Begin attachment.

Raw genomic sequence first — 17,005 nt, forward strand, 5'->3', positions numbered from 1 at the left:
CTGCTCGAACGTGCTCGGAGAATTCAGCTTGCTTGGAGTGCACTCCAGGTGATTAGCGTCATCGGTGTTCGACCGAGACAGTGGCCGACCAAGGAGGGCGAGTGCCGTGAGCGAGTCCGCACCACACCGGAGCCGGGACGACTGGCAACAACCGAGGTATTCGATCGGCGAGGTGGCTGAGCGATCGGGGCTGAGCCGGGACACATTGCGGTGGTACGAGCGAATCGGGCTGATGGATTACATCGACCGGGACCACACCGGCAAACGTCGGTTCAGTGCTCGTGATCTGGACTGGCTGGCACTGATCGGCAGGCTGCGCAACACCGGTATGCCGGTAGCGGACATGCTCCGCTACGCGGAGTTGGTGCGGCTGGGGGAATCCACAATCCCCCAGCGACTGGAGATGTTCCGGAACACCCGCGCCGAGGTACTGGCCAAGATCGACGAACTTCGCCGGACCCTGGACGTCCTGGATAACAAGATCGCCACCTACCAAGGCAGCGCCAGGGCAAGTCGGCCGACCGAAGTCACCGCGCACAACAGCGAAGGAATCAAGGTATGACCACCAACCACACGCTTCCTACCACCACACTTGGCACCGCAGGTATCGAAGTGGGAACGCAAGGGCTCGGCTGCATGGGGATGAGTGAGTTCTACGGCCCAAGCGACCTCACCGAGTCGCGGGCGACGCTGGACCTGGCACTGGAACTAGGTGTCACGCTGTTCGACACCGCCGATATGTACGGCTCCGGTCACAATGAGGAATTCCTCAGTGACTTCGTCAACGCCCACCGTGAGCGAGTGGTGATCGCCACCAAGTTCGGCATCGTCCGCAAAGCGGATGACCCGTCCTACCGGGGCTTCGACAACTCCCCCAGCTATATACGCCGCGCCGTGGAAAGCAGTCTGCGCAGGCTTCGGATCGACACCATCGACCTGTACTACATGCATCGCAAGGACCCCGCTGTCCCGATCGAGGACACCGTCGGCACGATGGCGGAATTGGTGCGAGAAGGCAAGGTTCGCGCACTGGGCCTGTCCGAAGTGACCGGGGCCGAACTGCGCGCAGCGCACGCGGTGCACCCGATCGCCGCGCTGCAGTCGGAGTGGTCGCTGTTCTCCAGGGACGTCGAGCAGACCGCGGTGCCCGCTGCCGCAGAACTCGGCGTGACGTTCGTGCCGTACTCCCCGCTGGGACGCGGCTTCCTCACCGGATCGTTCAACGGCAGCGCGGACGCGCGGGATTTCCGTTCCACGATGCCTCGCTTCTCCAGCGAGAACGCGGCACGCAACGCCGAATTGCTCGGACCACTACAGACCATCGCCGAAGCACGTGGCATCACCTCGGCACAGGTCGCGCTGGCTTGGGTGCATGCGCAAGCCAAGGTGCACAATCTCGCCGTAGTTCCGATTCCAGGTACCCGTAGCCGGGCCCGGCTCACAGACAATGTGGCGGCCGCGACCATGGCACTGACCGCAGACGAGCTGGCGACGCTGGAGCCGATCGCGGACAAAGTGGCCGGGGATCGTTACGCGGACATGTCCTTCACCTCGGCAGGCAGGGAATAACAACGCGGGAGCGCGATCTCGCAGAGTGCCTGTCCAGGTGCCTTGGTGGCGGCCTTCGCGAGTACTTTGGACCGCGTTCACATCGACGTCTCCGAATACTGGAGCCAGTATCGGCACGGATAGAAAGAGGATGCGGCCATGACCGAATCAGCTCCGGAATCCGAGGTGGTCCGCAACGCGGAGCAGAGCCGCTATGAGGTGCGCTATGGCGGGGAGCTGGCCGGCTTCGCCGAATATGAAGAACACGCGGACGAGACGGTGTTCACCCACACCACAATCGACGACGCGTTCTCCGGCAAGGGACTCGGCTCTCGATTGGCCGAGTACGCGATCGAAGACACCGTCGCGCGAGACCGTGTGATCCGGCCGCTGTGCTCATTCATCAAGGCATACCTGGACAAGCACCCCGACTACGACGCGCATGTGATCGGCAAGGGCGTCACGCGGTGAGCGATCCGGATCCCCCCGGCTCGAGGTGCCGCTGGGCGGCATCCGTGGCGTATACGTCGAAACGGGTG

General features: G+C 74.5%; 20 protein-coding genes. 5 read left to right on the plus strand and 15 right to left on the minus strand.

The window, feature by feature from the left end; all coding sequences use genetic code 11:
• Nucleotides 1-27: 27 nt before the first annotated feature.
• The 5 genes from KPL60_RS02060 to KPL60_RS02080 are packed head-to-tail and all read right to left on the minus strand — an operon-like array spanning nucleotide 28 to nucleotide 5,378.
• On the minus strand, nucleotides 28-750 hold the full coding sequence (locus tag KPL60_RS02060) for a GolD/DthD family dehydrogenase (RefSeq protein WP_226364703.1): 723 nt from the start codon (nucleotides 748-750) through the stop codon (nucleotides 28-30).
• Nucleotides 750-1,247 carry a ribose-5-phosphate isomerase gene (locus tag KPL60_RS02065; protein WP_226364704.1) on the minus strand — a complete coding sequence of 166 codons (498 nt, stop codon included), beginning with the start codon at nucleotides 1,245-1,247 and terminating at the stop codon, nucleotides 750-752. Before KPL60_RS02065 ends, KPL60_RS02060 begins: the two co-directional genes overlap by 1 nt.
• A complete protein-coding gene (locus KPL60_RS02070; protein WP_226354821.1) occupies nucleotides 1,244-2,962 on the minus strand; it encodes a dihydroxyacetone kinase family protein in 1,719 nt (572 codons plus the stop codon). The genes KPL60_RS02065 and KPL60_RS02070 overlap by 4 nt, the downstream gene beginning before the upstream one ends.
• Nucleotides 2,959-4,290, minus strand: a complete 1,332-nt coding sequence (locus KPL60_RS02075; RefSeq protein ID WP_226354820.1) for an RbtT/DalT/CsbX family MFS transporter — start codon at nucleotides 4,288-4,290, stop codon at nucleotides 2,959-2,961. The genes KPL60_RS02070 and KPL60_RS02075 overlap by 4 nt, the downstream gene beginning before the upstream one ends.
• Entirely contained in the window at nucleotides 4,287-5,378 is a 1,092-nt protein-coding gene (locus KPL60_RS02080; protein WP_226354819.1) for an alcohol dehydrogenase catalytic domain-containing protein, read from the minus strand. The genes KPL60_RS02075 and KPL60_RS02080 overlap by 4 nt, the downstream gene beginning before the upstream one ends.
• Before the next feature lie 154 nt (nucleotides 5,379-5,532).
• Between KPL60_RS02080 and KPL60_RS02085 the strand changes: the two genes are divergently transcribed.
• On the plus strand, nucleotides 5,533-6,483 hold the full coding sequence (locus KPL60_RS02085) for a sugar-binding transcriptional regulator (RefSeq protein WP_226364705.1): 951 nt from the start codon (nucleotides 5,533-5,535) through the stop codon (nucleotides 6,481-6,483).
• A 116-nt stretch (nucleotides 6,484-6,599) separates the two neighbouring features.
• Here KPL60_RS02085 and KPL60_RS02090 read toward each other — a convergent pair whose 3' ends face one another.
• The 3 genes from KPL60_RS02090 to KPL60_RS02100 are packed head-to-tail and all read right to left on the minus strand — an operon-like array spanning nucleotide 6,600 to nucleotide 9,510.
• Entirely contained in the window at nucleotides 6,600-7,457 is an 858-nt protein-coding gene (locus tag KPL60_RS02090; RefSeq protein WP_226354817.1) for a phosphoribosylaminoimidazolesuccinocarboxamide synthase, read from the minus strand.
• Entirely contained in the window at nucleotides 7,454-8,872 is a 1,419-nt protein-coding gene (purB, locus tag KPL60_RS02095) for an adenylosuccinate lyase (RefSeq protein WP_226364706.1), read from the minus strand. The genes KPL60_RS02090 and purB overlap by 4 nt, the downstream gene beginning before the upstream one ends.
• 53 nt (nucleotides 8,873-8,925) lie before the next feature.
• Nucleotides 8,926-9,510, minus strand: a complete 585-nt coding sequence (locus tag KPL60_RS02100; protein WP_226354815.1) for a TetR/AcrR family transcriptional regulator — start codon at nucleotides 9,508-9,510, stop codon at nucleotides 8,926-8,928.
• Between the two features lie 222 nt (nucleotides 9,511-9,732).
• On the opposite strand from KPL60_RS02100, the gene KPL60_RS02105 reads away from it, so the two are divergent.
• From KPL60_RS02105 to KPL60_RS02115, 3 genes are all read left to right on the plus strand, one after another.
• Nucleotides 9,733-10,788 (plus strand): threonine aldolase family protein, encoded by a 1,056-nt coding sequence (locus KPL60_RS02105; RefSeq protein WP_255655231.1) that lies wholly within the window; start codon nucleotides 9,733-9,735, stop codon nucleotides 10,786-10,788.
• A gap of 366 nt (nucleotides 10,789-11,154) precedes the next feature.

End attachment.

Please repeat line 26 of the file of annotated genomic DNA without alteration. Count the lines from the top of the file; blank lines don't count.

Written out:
• A gap of 366 nt (nucleotides 10,789-11,154) precedes the next feature.